Before her imprisonment in Iran, Nazanin Zaghari-Ratcliffe with her husband Richard and daughter Gabriella


US National Security Council Set Out Plans for War on Iran — Officials

Anglo-Iranian political prisoner Nazanin Zaghari-Ratcliffe and Iranian human rights activist Narges Mohammadi have begun a three-day hunger strike in Tehran’s Evin Prison.

The two detainees are protesting denial of access to medical care for serious conditions requiring treatment.

Zaghari-Ratcliffe, a project manager with the Thomson Reuters Foundation, was arrested in April 2016 as she and her infant daughter Gabriella were flying out of Tehran after visiting relatives. The charity worker was sentenced to five years for plotting to overthrow the Iranian regime, a charge unsupported by any public presentation of evidence.

Mohammadi, vice president of the Center for Defenders of Human Rights, is serving a 16-year sentence for her role in the CDHR and for “establishing and running the illegal splinter group Legam”, which campaigns for the abolition of Iran’s death penalty.

Zaghari-Ratcliffe’s husband Richard Ratcliffe confirmed on Tuesday, “Nazanin called me this morning to confirm from Evin Prison that she has started this hunger strike.”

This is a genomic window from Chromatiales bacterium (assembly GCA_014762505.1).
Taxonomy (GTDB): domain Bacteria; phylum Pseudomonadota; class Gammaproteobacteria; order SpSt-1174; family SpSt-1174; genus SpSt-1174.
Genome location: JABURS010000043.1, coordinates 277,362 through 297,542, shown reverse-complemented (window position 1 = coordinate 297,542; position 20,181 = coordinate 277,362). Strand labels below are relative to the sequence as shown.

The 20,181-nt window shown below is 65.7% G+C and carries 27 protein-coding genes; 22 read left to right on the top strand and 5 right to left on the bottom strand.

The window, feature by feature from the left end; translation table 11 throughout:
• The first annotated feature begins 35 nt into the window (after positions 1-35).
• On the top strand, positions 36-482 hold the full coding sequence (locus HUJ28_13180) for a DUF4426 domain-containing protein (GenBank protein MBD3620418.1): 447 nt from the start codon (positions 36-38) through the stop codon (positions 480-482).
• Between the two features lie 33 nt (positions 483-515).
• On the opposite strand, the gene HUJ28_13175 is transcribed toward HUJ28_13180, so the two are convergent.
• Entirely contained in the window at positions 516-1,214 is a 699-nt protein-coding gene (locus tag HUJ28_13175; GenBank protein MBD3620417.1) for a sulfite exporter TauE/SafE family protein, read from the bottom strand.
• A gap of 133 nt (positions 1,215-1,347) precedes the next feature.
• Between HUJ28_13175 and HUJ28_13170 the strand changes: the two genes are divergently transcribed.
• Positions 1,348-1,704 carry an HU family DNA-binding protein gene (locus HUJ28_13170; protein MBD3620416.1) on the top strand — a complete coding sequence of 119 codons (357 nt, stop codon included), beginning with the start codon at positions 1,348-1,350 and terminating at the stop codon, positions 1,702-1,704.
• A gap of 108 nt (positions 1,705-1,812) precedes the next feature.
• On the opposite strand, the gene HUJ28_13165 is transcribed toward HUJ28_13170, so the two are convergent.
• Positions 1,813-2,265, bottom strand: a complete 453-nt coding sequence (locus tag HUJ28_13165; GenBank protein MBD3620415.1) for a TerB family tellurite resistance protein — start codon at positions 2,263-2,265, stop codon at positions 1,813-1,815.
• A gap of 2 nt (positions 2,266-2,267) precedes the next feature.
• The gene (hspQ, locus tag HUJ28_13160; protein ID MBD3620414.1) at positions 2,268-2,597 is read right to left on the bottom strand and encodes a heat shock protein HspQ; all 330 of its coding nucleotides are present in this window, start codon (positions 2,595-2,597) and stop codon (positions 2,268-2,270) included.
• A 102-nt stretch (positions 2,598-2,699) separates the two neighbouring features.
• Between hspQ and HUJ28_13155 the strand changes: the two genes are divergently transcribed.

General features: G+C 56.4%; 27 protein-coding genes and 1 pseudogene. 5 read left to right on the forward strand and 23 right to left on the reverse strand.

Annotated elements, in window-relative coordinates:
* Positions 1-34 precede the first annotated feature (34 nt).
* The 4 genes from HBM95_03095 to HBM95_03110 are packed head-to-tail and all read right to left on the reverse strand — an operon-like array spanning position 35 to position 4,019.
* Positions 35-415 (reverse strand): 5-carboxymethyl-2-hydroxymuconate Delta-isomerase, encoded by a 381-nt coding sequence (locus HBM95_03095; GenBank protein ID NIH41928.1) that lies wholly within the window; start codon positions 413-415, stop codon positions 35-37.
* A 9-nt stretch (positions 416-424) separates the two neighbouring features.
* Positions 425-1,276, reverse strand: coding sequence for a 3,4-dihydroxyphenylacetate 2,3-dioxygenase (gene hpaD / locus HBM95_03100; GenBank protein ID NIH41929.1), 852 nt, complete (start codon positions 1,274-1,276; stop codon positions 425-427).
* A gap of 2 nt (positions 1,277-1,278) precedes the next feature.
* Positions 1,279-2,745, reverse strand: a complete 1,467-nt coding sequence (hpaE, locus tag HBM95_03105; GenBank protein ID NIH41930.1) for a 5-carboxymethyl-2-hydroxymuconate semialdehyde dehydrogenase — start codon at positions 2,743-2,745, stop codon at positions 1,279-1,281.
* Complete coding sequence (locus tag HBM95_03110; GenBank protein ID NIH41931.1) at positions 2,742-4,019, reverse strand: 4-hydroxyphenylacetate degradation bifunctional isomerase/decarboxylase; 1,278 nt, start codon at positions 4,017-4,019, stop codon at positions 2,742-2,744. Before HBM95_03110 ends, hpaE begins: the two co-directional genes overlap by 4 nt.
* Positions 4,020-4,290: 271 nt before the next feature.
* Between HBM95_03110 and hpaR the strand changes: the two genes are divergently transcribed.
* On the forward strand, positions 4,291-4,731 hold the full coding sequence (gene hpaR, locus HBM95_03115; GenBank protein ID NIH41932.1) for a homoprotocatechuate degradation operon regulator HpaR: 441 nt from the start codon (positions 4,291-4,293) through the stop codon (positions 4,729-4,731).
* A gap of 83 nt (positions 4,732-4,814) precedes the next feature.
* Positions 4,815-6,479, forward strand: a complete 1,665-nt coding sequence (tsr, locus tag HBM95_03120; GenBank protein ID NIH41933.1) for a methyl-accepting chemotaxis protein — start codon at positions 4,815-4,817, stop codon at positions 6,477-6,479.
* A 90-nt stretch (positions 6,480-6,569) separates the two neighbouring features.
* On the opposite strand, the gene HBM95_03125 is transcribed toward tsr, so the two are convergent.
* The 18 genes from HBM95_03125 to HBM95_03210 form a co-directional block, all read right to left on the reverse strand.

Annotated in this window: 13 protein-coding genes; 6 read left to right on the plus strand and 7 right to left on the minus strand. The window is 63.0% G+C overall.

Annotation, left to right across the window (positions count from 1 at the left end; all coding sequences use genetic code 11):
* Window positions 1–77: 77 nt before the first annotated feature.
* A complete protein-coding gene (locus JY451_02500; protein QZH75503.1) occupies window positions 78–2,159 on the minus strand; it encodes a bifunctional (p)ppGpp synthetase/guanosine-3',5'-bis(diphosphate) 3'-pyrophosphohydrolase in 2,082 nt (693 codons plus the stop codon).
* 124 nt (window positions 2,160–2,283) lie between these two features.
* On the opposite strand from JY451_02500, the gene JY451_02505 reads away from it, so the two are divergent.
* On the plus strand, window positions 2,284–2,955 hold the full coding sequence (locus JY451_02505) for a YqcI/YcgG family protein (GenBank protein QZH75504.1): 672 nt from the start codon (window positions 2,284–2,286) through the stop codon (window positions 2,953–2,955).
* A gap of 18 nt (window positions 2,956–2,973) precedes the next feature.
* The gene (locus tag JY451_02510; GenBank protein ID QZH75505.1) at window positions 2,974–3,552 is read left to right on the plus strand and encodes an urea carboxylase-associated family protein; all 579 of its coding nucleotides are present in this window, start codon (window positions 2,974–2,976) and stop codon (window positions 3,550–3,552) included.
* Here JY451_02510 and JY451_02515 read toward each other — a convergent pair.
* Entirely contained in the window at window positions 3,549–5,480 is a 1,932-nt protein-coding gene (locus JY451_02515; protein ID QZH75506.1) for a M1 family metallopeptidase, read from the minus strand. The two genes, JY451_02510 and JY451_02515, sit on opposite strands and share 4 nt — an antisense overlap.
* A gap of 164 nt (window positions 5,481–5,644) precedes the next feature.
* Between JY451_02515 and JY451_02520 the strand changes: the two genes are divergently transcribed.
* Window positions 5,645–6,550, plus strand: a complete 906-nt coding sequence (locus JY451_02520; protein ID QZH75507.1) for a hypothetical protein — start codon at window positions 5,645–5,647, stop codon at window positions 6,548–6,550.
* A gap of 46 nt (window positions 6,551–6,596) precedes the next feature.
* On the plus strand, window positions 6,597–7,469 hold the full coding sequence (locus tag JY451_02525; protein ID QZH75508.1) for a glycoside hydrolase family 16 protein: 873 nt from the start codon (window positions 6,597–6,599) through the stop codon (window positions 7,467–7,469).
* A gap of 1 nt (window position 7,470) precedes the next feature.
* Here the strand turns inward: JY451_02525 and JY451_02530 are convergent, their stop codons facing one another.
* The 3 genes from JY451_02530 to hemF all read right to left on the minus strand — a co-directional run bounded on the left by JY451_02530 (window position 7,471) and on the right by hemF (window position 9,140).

A spokesman for Iran’s judiciary refused to comment.

But last weekend Iranian State TV broadcast a “documentary” which portrayed Zaghari-Ratcliffe as a handler of journalists seeking to subvert the Islamic Republic. The “evidence” consisted of a series of unsupported claims about Zaghari-Ratcliffe when she worked with BBC Media Action, which trains journalists overseas, after the disputed 2009 Iranian Presidential election.

British Foreign Secretary Jeremy Hunt wrote on Twitter:

Hunt met Richard Ratcliffe, tweeting a photo of the encounter:

Ratcliffe indicated that, far from easing prison conditions and allowing medical access, Iran’s hardliners were taking a tougher line. He said his wife was told by Revolutionary Guards in late December that she would be “safer afterwards” if she spied on the UK Department for International Development and the civil society organisation Small Media.

Small Media was named as a subversive group seeking Iranian regime change in the Iranian “documentary” that also attacked Zaghari-Ratcliffe.

Ratcliffe said the Guards’ offer and a 40th birthday spent behind bars “really pushed her over the edge”: “The only weapon we have is to tell Nazanin’s story.”

Ratcliffe repeated that the charity worker is concerned about lumps in her breasts, neck pain, and numbness in her arms and legs. She is also being denied access to a psychiatrist, despite the recommendation of the prison doctor.